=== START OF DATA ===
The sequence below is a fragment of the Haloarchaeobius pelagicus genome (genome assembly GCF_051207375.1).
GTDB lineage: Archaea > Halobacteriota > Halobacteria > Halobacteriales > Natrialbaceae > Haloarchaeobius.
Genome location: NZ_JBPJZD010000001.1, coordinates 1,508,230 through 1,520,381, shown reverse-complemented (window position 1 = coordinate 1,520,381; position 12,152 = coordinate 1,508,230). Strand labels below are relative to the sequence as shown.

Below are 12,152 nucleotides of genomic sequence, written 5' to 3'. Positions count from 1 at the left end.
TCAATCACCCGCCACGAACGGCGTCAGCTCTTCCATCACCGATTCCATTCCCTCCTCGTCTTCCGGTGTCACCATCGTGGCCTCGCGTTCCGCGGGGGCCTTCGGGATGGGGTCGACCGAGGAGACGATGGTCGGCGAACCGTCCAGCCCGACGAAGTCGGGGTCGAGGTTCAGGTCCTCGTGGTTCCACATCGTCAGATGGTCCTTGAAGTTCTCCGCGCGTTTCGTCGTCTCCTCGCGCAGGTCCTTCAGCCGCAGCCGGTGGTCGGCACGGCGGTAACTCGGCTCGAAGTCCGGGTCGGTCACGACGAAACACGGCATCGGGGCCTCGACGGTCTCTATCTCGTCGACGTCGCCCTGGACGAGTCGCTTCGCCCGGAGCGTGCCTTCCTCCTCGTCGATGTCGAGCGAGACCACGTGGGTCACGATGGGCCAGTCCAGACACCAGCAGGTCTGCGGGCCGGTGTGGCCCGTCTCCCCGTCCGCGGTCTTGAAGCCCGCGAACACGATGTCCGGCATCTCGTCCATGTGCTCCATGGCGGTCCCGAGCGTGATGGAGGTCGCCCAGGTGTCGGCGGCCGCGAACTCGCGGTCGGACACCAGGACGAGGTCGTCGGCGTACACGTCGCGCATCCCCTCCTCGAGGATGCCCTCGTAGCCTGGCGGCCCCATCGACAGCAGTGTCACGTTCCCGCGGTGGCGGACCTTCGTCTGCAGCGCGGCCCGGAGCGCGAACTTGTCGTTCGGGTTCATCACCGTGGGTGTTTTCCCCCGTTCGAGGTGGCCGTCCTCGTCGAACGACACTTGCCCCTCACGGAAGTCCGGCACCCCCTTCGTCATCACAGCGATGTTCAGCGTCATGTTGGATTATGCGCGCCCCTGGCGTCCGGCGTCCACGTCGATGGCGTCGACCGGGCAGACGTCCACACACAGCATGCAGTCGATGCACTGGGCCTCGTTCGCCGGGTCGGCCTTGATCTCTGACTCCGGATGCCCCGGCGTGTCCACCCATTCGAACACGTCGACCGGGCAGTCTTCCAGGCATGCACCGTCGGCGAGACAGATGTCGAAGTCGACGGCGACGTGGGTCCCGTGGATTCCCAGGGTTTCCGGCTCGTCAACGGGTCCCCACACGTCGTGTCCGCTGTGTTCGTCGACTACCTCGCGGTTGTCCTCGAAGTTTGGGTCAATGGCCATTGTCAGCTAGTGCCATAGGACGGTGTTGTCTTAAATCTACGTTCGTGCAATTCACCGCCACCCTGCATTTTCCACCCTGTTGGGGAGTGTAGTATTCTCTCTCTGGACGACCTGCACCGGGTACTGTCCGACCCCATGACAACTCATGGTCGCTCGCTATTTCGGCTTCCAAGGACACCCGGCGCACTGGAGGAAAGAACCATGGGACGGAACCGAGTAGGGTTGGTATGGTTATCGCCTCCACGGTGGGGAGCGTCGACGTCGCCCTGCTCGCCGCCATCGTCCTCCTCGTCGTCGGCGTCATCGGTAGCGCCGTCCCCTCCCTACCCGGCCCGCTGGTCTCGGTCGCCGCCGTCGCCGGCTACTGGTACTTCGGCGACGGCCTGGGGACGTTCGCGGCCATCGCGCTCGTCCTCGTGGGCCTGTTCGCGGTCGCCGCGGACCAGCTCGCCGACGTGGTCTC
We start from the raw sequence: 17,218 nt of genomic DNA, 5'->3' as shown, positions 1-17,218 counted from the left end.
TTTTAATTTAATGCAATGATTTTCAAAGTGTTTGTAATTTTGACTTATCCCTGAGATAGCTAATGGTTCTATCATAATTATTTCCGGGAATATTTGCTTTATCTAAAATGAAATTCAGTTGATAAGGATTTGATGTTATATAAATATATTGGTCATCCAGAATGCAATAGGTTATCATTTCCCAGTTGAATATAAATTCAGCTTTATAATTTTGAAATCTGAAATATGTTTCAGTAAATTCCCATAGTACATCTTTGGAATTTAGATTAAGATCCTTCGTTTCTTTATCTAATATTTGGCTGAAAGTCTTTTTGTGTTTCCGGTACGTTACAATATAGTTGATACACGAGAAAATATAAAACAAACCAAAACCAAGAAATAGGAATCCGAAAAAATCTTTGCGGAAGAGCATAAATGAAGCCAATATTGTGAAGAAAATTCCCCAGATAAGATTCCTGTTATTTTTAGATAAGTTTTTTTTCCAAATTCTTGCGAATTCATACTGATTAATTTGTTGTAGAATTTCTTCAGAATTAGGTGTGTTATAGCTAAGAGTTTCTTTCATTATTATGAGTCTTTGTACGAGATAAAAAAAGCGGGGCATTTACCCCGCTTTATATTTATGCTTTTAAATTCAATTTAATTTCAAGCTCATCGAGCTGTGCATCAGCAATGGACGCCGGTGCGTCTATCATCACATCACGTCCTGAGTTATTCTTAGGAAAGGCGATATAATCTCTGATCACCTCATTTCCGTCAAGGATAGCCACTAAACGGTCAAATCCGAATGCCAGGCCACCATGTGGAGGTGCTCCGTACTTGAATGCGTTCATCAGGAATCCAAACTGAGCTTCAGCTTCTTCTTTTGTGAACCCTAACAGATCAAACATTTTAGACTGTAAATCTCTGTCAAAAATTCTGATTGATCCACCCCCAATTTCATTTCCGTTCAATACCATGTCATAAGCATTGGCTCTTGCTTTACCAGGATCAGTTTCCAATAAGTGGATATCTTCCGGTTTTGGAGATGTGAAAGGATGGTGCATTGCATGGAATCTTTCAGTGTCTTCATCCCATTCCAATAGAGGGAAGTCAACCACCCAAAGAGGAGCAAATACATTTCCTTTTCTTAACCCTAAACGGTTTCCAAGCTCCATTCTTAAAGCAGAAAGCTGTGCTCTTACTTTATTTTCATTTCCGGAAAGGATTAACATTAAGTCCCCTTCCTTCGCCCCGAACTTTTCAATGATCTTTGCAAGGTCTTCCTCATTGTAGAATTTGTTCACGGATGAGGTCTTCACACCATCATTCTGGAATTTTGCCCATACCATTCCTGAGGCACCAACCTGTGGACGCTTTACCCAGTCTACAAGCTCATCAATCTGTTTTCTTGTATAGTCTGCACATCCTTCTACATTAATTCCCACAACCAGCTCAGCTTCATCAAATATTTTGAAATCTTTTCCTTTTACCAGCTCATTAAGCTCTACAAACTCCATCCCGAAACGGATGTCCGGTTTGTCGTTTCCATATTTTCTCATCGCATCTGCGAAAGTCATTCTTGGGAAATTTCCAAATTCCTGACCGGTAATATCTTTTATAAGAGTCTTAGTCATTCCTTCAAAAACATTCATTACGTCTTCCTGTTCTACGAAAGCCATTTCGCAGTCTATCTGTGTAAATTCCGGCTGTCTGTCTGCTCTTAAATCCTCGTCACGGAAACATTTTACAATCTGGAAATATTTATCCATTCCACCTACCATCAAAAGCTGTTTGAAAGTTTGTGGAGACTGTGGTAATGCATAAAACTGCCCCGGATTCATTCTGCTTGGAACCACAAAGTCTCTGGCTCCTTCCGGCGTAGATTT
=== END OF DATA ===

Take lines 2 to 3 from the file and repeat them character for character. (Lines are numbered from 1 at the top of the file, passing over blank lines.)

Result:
GTDB lineage: Archaea > Halobacteriota > Halobacteria > Halobacteriales > Natrialbaceae > Haloarchaeobius.
Genome location: NZ_JBPJZD010000001.1, coordinates 1,508,230 through 1,520,381, shown reverse-complemented (window position 1 = coordinate 1,520,381; position 12,152 = coordinate 1,508,230). Strand labels below are relative to the sequence as shown.